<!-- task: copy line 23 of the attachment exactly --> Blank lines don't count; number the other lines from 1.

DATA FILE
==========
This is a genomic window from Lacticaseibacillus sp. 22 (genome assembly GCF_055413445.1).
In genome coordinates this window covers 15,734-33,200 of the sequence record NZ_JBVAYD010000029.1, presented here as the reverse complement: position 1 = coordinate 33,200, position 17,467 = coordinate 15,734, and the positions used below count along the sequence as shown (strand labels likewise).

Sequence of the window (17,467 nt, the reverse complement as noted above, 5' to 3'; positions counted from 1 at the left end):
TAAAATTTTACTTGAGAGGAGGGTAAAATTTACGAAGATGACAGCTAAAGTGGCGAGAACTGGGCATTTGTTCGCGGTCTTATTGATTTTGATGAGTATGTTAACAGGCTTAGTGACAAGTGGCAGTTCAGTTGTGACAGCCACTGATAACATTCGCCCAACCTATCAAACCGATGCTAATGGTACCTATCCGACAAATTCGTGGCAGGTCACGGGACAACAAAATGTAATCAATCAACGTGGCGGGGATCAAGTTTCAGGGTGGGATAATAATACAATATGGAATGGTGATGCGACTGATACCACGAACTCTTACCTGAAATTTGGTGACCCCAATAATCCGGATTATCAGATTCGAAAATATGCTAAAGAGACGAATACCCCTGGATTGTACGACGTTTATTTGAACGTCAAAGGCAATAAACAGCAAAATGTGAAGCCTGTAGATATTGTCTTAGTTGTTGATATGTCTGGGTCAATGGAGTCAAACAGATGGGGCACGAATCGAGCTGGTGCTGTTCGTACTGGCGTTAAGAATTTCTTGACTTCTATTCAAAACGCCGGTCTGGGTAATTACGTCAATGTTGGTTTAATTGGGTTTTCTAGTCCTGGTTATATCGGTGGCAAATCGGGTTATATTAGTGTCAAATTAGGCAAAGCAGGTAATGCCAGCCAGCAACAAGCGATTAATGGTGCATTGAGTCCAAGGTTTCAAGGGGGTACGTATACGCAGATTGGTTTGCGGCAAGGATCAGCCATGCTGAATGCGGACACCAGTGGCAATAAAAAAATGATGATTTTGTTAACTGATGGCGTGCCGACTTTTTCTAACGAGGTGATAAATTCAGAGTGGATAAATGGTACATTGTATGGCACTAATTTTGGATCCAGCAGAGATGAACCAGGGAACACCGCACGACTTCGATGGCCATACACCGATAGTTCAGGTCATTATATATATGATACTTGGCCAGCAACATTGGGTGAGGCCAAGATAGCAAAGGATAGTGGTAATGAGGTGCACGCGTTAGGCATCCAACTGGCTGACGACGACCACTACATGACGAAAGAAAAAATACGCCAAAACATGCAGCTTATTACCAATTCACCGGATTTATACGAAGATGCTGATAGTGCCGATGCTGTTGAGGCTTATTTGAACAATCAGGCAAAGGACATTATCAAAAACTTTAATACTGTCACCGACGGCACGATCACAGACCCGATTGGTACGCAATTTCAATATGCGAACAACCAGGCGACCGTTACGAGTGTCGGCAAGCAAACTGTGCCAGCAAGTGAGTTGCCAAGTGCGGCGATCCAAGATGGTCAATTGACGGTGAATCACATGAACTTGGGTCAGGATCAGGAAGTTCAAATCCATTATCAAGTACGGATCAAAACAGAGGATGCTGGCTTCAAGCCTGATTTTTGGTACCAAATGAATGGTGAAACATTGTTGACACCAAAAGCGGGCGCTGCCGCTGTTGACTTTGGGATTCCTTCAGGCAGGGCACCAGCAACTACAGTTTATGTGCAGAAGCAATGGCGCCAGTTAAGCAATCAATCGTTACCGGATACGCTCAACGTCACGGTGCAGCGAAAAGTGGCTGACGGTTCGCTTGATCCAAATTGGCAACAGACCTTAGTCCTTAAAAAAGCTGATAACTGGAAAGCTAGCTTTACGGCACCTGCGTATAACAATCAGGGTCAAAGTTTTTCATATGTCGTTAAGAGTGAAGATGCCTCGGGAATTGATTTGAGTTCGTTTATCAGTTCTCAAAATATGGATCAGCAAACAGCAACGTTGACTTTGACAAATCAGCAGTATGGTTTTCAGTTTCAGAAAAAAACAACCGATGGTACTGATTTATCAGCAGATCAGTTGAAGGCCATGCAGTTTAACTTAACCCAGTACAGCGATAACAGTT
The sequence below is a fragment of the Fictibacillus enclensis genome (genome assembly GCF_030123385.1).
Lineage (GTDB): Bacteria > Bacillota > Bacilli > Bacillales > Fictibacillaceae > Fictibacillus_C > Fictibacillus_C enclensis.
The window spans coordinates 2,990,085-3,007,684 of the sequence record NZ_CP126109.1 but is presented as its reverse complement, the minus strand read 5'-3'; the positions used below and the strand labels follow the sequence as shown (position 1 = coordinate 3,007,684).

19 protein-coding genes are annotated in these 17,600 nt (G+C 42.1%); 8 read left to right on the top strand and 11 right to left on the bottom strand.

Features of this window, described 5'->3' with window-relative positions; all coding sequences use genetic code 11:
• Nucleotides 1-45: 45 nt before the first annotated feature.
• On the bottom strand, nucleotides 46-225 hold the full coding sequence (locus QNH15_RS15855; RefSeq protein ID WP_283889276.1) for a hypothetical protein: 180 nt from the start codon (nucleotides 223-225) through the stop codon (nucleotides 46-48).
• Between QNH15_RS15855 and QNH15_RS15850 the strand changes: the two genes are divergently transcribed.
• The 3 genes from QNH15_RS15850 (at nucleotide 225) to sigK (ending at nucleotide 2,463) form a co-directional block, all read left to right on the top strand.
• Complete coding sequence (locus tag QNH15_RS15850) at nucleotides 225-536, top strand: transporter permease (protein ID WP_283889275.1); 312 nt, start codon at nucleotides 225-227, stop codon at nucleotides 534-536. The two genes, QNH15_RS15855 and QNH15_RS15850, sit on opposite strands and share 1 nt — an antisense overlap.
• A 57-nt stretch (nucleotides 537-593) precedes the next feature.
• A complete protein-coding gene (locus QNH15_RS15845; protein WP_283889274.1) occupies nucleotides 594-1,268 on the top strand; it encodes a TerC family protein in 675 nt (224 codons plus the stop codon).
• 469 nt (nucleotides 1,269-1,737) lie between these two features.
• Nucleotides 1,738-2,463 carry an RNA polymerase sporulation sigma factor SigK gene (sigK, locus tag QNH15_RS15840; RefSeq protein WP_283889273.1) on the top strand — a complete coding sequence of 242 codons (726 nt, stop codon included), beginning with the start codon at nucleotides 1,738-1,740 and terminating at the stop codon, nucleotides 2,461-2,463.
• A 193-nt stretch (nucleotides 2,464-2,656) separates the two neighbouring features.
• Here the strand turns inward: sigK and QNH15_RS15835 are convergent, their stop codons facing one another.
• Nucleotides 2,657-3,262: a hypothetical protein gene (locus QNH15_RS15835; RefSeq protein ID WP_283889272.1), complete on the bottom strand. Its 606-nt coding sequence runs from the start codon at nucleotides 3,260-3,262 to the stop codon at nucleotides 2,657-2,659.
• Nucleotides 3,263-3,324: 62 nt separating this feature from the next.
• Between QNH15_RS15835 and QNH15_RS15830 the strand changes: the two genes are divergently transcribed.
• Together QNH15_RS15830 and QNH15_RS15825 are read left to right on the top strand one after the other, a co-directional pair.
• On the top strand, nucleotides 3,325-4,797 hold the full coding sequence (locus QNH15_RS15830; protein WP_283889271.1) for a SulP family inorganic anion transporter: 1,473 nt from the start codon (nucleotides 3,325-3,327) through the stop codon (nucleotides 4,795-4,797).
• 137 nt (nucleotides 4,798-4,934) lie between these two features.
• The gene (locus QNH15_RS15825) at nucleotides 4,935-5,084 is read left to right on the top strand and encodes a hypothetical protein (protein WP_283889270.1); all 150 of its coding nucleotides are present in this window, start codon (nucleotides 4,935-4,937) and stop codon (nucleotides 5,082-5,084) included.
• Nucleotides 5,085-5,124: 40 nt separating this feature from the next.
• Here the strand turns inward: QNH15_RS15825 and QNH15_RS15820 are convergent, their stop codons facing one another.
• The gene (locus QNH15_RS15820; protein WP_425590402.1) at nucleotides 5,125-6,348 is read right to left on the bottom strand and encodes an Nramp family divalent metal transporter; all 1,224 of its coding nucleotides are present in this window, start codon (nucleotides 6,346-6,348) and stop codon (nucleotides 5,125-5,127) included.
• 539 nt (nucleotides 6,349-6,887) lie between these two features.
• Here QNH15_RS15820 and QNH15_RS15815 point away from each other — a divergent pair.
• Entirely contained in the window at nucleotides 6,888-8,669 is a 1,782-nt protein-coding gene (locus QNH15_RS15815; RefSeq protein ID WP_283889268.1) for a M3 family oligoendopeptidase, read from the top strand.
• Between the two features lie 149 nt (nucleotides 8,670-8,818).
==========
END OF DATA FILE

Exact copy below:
• Between QNH15_RS15835 and QNH15_RS15830 the strand changes: the two genes are divergently transcribed.